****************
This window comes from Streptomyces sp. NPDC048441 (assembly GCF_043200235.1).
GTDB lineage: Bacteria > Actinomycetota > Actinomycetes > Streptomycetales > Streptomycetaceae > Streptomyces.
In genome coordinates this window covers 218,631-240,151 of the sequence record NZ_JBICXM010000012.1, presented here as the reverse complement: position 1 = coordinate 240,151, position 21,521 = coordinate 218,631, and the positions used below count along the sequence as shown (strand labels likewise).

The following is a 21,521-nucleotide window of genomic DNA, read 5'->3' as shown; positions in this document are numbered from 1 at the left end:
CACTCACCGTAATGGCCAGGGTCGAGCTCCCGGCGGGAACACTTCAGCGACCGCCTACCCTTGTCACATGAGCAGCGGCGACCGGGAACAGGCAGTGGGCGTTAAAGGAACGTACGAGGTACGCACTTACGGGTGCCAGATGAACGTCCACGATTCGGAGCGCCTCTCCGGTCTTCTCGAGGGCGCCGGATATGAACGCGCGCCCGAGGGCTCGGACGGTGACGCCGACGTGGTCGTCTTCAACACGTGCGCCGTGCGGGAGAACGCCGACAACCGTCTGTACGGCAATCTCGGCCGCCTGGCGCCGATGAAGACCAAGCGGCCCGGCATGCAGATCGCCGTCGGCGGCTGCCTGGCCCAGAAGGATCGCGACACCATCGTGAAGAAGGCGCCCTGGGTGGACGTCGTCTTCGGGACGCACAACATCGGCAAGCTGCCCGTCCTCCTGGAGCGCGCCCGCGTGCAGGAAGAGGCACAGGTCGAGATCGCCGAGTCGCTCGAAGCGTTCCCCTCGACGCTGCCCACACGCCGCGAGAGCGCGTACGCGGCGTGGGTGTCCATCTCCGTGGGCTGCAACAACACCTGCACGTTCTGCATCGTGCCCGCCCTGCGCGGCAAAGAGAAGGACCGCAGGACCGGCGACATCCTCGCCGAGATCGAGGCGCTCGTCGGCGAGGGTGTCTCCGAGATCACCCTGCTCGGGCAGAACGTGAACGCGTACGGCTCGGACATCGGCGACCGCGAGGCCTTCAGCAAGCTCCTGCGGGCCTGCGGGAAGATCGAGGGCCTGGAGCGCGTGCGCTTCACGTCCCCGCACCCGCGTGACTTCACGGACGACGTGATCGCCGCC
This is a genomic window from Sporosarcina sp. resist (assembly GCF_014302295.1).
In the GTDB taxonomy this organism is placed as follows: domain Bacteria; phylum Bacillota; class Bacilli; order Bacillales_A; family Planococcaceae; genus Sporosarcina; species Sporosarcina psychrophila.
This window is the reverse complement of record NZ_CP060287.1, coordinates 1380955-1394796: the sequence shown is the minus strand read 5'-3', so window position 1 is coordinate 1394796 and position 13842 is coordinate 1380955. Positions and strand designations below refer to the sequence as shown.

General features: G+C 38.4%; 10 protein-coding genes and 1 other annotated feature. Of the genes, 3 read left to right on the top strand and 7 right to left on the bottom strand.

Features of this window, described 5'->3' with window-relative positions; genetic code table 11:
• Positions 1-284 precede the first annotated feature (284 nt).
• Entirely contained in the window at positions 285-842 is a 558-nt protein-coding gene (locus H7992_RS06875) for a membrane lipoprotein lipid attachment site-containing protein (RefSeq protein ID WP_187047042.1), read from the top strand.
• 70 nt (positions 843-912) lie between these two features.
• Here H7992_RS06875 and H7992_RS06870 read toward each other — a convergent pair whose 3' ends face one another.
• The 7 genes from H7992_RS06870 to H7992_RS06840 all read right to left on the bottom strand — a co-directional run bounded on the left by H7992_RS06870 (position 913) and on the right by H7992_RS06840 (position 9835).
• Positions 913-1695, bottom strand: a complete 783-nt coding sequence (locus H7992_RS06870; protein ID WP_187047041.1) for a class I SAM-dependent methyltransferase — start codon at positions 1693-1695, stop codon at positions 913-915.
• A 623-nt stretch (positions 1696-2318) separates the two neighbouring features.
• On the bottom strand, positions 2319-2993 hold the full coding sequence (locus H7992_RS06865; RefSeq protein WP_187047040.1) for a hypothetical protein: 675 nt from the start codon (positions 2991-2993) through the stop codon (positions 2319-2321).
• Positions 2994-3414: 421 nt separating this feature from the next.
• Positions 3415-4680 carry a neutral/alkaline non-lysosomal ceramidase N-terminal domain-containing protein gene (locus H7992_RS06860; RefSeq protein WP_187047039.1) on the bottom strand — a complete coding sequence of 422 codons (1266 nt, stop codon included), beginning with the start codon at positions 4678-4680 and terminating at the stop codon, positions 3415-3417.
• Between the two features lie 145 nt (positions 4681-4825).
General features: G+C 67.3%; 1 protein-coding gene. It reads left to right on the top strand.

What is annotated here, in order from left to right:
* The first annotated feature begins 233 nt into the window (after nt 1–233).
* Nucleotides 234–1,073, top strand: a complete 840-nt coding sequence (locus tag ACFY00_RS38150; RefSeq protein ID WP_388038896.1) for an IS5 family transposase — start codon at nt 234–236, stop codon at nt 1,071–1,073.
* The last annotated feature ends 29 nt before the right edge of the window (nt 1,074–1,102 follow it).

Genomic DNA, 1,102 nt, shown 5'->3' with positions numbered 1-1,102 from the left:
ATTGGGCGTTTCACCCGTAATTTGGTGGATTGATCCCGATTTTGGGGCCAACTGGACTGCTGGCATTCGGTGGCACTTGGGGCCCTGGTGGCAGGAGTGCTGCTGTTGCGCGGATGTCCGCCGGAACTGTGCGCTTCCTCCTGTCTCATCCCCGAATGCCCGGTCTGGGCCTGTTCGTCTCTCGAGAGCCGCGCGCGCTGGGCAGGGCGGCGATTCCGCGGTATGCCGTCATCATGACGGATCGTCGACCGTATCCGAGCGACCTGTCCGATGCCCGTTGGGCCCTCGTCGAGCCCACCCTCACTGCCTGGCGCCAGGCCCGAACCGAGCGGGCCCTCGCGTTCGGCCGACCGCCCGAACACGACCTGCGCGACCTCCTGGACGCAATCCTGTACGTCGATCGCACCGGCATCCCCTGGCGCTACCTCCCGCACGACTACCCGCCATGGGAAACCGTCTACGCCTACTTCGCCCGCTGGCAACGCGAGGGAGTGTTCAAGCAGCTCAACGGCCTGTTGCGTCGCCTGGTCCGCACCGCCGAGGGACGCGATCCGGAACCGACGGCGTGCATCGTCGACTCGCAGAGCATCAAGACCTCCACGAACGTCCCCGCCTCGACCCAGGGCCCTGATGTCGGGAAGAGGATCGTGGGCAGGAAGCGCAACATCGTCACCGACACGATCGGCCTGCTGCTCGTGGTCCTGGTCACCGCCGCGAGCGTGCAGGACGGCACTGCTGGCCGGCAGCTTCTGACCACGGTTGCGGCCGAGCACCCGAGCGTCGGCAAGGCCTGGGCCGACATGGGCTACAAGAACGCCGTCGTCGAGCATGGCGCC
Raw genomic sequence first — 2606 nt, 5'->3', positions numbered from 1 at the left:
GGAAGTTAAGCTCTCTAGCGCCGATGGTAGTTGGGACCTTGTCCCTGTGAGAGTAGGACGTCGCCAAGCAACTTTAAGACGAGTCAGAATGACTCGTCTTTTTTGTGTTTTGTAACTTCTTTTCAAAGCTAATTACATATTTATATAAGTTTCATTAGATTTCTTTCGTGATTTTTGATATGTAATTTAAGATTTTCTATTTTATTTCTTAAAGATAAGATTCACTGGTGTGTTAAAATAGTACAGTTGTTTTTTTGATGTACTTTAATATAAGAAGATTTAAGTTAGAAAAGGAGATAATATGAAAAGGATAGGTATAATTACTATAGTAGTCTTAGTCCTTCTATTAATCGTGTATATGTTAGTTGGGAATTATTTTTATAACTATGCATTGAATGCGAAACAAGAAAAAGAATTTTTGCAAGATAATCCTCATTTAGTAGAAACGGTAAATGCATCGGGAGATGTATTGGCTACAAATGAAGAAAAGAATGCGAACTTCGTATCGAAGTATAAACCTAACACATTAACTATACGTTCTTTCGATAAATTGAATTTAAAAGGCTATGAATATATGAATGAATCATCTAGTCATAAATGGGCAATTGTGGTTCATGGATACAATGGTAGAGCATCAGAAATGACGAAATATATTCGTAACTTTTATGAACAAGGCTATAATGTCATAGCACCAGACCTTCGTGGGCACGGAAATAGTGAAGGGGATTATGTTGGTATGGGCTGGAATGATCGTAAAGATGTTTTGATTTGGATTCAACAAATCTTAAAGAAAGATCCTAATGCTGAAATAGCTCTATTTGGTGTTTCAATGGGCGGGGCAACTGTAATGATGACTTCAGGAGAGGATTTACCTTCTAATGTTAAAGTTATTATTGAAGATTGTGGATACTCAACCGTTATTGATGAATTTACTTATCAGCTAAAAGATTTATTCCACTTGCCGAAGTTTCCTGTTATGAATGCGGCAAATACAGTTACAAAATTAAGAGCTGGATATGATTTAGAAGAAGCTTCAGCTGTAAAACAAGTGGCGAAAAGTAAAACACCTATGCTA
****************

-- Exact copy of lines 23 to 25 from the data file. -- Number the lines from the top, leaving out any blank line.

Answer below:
What is annotated here, in order from left to right:
* The first annotated feature begins 233 nt into the window (after nt 1–233).
* Nucleotides 234–1,073, top strand: a complete 840-nt coding sequence (locus tag ACFY00_RS38150; RefSeq protein ID WP_388038896.1) for an IS5 family transposase — start codon at nt 234–236, stop codon at nt 1,071–1,073.